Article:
CAIRO - One of the most senior Muslim officers in the British police has resigned after 30 years in the service in protest at the prevailing bias against the recruitment of officers of ethnic minorities.
The police service is certainly a very different organization from the one I joined when racist name-calling was commonplace, chief superintendent Dal Babu told The Guardian.
But my sadness is we have gone from 1% to 5% black and ethnic minority officers in 30 years.
Babu, of Indian origin, has resigned after 30 years in the police after being rejected for promotion to chief officer rank.
The high-ranking officer has been a prominent and eloquent spokesman for Muslim police officers with wide public exposure.
He was also awarded OBE in recognition for his efforts to encourage soaring public confidence ratings in the London borough of Harrow he runs.
In spite of holding a master's degree and speaking four languages, he was considered unsuitable to assume chief officer rank because his media interview skills were not deemed good enough.
He was also refused a place on the strategic command course for the next generation of chief constables.
Babu, who joined the Metropolitan police in 1983, complains that ethnic minorities are still poorly represented in the police service, particularly in senior roles.
We have not managed to replicate the communities we serve. Our major cities are majority ethnic minority and yet the police force remains stubbornly white, he said.
Only 2.8 percent of police leadership is from black or minority ethnic backgrounds.
This year, there are no black or minority ethnic officers on the course and chief officers admit the service is in the grip of a diversity crisis.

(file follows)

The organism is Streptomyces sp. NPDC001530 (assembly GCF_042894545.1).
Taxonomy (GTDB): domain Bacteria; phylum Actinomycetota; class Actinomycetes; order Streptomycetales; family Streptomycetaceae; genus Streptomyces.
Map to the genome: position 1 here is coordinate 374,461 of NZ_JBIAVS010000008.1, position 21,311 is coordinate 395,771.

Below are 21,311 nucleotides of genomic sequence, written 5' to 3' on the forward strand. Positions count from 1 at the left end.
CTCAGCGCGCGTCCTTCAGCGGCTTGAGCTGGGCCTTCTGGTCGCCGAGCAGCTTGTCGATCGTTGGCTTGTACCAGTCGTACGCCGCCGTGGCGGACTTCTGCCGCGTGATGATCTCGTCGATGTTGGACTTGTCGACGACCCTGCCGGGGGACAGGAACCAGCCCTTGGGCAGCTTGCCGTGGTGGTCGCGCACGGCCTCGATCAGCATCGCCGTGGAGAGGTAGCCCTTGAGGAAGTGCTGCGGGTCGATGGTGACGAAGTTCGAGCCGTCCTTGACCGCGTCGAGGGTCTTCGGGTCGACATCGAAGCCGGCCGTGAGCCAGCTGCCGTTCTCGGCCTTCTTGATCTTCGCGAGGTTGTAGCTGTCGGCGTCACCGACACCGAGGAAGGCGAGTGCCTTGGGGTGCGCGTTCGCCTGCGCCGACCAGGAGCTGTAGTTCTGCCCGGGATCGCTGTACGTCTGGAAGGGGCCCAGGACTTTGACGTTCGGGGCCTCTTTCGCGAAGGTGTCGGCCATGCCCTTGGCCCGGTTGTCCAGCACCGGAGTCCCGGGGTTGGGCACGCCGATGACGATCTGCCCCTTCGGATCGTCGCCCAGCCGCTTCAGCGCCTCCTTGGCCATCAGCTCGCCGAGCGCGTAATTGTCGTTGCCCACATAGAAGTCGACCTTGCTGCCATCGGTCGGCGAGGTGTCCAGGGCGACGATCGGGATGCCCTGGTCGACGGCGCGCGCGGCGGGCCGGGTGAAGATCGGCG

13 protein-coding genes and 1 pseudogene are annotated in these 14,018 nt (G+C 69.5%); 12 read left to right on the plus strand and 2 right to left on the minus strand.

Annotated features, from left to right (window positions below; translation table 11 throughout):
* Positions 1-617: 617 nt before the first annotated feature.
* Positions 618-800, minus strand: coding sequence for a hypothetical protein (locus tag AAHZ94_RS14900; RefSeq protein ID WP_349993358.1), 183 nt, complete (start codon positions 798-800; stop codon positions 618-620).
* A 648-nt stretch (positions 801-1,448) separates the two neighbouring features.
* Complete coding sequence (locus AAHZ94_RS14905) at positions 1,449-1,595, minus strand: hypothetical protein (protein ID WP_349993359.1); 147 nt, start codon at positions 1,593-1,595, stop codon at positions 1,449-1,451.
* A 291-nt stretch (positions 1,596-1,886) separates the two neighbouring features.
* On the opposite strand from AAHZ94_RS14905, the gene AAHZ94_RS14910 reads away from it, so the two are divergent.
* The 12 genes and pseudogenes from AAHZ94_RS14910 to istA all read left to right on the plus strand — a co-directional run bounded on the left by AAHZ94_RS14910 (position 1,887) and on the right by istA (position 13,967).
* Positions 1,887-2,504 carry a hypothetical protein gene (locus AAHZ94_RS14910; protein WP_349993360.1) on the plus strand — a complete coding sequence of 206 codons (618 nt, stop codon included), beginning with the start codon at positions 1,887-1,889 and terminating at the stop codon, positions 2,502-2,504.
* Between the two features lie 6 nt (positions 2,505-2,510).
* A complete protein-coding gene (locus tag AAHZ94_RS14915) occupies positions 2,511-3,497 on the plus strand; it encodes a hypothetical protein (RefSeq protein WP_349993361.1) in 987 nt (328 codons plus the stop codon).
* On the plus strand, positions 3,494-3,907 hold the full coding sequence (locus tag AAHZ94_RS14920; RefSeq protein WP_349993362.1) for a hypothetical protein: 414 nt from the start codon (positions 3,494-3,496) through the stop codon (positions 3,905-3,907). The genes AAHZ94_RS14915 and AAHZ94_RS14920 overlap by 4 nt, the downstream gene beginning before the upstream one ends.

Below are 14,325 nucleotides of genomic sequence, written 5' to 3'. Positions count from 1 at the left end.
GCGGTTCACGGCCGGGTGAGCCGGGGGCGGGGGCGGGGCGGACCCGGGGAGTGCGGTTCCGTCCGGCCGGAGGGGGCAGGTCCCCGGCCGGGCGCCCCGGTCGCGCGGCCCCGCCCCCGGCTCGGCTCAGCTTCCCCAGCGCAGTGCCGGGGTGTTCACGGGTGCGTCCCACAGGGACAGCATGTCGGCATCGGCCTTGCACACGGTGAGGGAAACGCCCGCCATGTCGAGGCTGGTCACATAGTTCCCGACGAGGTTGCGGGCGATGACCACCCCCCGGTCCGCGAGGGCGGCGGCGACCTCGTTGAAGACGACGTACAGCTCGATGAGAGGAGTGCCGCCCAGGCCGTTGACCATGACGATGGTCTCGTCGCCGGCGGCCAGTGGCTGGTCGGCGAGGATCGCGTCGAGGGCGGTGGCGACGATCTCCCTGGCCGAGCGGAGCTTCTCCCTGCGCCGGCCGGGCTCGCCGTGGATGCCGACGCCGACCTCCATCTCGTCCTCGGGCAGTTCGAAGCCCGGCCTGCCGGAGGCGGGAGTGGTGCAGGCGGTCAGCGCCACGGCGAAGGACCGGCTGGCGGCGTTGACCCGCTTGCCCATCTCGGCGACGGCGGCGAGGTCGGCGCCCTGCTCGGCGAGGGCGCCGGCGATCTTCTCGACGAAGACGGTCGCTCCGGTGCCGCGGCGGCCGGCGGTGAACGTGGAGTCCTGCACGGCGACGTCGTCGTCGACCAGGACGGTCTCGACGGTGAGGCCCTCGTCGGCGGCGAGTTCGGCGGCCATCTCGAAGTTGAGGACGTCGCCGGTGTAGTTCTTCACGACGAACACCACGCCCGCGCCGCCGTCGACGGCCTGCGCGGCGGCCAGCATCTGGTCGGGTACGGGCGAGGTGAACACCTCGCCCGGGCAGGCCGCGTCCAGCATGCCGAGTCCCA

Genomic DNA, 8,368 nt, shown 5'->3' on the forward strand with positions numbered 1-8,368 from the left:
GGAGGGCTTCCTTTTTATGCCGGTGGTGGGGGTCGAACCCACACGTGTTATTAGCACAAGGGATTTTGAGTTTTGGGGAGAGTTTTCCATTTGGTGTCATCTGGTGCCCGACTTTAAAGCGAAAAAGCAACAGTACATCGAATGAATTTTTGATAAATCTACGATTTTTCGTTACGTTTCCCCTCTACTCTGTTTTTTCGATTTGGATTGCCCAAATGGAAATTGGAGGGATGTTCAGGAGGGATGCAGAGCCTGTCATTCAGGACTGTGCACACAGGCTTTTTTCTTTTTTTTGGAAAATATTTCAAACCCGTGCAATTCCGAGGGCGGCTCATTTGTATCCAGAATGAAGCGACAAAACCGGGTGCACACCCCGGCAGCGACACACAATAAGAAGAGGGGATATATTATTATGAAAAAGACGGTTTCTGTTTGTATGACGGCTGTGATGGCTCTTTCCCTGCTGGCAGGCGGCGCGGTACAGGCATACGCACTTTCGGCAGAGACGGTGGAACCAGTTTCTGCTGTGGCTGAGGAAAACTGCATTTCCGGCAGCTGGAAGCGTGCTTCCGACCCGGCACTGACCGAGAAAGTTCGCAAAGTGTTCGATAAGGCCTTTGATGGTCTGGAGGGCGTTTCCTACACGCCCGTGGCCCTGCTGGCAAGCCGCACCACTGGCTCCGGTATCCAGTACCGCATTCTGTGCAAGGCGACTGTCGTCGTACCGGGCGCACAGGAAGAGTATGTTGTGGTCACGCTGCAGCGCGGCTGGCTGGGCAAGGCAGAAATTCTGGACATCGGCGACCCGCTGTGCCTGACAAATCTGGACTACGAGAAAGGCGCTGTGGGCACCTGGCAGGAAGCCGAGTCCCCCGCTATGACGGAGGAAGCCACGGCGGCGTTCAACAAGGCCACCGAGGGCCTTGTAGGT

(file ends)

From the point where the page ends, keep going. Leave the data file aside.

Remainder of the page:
"Despite everything that has happened I have been incredibly lucky to be a Metropolitan police officer," he said.
"I don't think it is helpful to be bitter but we can make the police service better than it is. We can make sure that it is more representative; we need to think differently."
Lack of Will
The Muslim officer complains of lack of political will to enhance the representation of ethnic minorities into the police service.
We have ended up with lots of theory around police and diversity, and what we need is an ounce of action, he said.
"I don't see black and Asian officers in inspector ranks or chief inspector ranks. There is going to be a very significant gap.
Pursuing several initiatives to increase the number of ethnic minority officers in the department, Babu worked to end a planned boycott by many black officers of the whole promotion system in 2008.
"I spoke to the head of recruitment and organized for a group of senior officers to do one-to-one mentoring," he said.
"We met at my house and they explained to the officers what the process was and what was expected of them, it was intensive mentoring and it was at no cost to the force. It resulted in eight out of the 11 officers involved being successfully promoted."
But his suggestion for adopting a scheme for all senior ranks was rejected by the Association of Chief Police Officers.
"I was flabbergasted they weren't prepared to consider it," he said.
"It cost nothing and had such a positive impact. Now where we are is in a situation where we have got no one on the strategic command course who is black or ethnic minority this year."
Babu warns that without a sincere will to change the current situation in the police, the representation of black people and ethnic minorities within middle- and senior-ranking posts will get worse."We can do this within the law, it's perfectly legal. If you started looking at language as a requirement for a job in the police, if you say you want applicants to have experience in volunteering within their own community groups, if you said for the Met, you have got to live in London - all of this would mean you would get more applicants who were black and ethnic minority.